esm223_06_Other_Reading_EPA_Dynamic_Workplan

esm223_06_Other_Reading_EPA_Dynamic_Workplan - A Guideline...

Info iconThis preview shows pages 1–5. Sign up to view the full content.

View Full Document Right Arrow Icon
A Guideline for Dynamic Workplans and Field Analytics: The Keys to Cost-Effective Site Characterization and Cleanup Prepared by Albert Robbat, Jr. Tufts University, Chemistry Department Center for Field Analytical Studies and Technology Medford, Massachusetts, 02155 tel: 617-627-3474 and fax: 617-627-3443 In cooperation with The U.S. Environmental Protection Agency, Region I Office of Site Remediation and Restoration and Office of Environmental Measurement and Evaluation 90 Canal Street, Boston, Massachusetts, 02203 Funded by A Cooperative Agreement with the U.S. Environmental Protection Agency under President Clinton’s Environmental Technology Initiative and with Support from the Northeast Hazardous Substance Research Center An Environmental Protection Agency Research Center for Federal Regions I & II
Background image of page 1

Info iconThis preview has intentionally blurred sections. Sign up to view the full version.

View Full DocumentRight Arrow Icon
i Table Of Contents Tab lesandF igures. .............................................. i i 1 .0 In troduction . 1 1 .1 Dynam icWorkplans . ..................................... 2 1 .2 FactorstobeCons idered . ................................. 3 2 .0 Dynam icWorkplanGuidel ine:PurposeandOb jectives . .............. 4 3 icWorkplanProcess. ................................... 5 3 AdaptiveSampl ingandAnalys isStrategy . ..................... 8 4 troductiontoF ieldAnaly tics. ................................ 12 4 F ieldMeasuremen tandCon tam inan tsofConcern. 13 4 F ticalTechn iques . ............................... 14 4 .3 SampleThroughputRatesandAnaly ticalProperties. ............ 15 4.4 Site or Facility Requirements . ............................. 19 4 .5 Qual i tyCon trol. ........................................ 5.0 Dynamic versus Traditional Hazardous Waste Si teInves tigationandCleanupCos ts . ....................... 20 Appendix-F ieldAnalys isCos ts. 25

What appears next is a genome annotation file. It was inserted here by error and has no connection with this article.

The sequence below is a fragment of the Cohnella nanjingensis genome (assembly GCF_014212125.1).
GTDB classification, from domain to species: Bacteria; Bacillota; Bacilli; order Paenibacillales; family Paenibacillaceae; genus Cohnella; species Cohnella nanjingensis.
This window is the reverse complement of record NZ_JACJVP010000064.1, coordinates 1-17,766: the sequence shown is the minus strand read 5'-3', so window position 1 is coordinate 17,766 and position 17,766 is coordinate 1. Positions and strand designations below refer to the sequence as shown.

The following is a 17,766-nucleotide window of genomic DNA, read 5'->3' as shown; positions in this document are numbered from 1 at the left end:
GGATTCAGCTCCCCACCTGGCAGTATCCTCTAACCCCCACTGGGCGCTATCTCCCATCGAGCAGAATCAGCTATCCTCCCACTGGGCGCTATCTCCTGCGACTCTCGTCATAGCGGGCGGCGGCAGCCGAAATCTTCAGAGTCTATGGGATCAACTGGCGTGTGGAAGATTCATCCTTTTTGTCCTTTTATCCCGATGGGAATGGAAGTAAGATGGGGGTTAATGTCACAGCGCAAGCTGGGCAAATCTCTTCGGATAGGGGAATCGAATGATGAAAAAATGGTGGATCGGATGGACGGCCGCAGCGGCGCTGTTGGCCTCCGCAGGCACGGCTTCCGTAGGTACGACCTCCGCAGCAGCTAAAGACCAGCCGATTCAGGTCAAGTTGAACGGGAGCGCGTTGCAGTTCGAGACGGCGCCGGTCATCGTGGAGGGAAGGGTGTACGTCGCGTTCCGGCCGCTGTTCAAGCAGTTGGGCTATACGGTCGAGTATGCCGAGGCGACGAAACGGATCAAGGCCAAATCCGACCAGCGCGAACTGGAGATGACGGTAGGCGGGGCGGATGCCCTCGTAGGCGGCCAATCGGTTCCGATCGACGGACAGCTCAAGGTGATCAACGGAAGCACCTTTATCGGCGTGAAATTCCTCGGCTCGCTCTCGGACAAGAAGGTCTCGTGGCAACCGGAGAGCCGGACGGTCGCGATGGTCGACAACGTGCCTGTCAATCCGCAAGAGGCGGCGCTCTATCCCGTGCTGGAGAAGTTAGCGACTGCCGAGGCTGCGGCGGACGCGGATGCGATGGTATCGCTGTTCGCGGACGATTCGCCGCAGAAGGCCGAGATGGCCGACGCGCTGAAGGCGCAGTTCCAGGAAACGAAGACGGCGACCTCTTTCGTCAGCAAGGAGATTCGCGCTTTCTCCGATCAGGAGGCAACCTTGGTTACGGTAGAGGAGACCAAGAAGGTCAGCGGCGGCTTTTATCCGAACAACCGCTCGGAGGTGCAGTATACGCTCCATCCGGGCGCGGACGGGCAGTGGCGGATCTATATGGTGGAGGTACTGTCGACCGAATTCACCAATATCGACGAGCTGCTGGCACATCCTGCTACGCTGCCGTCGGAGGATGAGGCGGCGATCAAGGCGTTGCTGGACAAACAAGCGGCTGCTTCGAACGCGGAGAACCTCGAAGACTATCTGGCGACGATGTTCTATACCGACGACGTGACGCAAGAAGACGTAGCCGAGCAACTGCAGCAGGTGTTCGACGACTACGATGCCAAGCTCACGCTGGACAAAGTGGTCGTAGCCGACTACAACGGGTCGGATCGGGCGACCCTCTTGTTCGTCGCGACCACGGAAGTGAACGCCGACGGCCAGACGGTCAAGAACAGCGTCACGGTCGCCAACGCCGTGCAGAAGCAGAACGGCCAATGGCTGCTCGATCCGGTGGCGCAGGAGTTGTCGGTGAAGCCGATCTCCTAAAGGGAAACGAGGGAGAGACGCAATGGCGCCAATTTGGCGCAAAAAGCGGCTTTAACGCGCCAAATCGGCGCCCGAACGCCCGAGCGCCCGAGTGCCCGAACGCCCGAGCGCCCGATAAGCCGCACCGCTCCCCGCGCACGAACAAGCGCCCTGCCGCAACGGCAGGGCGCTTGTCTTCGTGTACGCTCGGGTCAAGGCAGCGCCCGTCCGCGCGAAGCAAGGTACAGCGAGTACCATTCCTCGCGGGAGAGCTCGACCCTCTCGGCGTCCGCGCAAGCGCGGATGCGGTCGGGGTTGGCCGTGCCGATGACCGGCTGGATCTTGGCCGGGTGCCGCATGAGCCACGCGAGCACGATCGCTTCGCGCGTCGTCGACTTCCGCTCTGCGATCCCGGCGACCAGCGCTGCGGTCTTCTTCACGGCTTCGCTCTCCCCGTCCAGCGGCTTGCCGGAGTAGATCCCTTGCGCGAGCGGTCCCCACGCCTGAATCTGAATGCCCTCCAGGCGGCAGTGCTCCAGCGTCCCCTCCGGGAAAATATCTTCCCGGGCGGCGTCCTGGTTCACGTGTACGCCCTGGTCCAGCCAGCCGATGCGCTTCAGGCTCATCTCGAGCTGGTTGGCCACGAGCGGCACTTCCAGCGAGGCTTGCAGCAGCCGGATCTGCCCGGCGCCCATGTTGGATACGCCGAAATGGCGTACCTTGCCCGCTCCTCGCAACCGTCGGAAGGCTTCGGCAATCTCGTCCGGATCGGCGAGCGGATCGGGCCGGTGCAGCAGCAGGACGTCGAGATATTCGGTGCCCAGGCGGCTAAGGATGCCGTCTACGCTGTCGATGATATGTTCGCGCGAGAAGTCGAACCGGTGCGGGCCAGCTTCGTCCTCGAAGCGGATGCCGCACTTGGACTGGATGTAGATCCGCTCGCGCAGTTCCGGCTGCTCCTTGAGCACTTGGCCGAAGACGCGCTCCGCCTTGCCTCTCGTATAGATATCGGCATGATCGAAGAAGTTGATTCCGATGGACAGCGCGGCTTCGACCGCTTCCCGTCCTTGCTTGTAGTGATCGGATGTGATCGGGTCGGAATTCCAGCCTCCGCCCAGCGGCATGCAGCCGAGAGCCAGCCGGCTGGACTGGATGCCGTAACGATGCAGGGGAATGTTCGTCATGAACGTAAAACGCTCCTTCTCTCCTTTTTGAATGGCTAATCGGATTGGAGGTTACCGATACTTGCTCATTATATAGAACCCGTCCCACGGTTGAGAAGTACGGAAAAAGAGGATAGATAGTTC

Background image of page 2
ii Tables and Figures List of Tables Page Tab le1 .NumberofSi teandQCSamplesAnalyzedperDay . ................ 17 le2 .ComparisonofF ieldTechnologiesforPCBsandPAHs . ............. 23 le3 .F ieldandLaboratoryCos tandDataTurnaroundTimeComparison . .... 24 le4 ieldAnaly ticalMeasuremen tCos ts. ............................ 26 le5 .Capi talEquipmen ts . .................................... 27 le6 .AnnualOperatingExpenses . .................................. 28 List of Figures F igure1 .Tradi tionalSi teInves tigation . ................................. 2 F igure2 .Dynam icWorkplanApproach. 3 F igure3 .AdaptiveSampl ingandAnalys isF lowChart . ...................... 9 F igure4 .ExampleofSampl ................... 11 F igure5 .DataA ttributes. ........................................... 16
Background image of page 3

Info iconThis preview has intentionally blurred sections. Sign up to view the full version.

View Full DocumentRight Arrow Icon
E. Koglin and L. R. Williams, Trends in Analytical Chemistry, 13, 294-299 (1994). 1 A. Robbat, Jr., Tufts University, Case Study: Dynamic Workplans and Field Analytics: 2 The Keys to Cost-effective Site Investigations, 1997. 1 1.0 Introduction The ability to rapidly assess the disposition of environmental contaminants at purported or existing hazardous waste sites is an essential component of the nation’s environmental restoration program. Each site, whether owned by the public or private sector, must be evaluated to determine whether risk to human health or the environment exists. If the data obtained supports the notion that no risk or an acceptable level of risk exists for the intended land usage then no further action may be required. If, on the other hand, sufficient risk has been determined to warrant a full site characterization, the site investigation effort must delineate the nature, extent, direction, concentration and rate of movement of the contamination along with the physical and chemical site attributes.
Background image of page 4
Image of page 5
This is the end of the preview. Sign up to access the rest of the document.

This note was uploaded on 08/06/2008 for the course ESM 235 taught by Professor Dunne during the Winter '08 term at UCSB.

Page1 / 31

esm223_06_Other_Reading_EPA_Dynamic_Workplan - A Guideline...

This preview shows document pages 1 - 5. Sign up to view the full document.

View Full Document Right Arrow Icon
Ask a homework question - tutors are online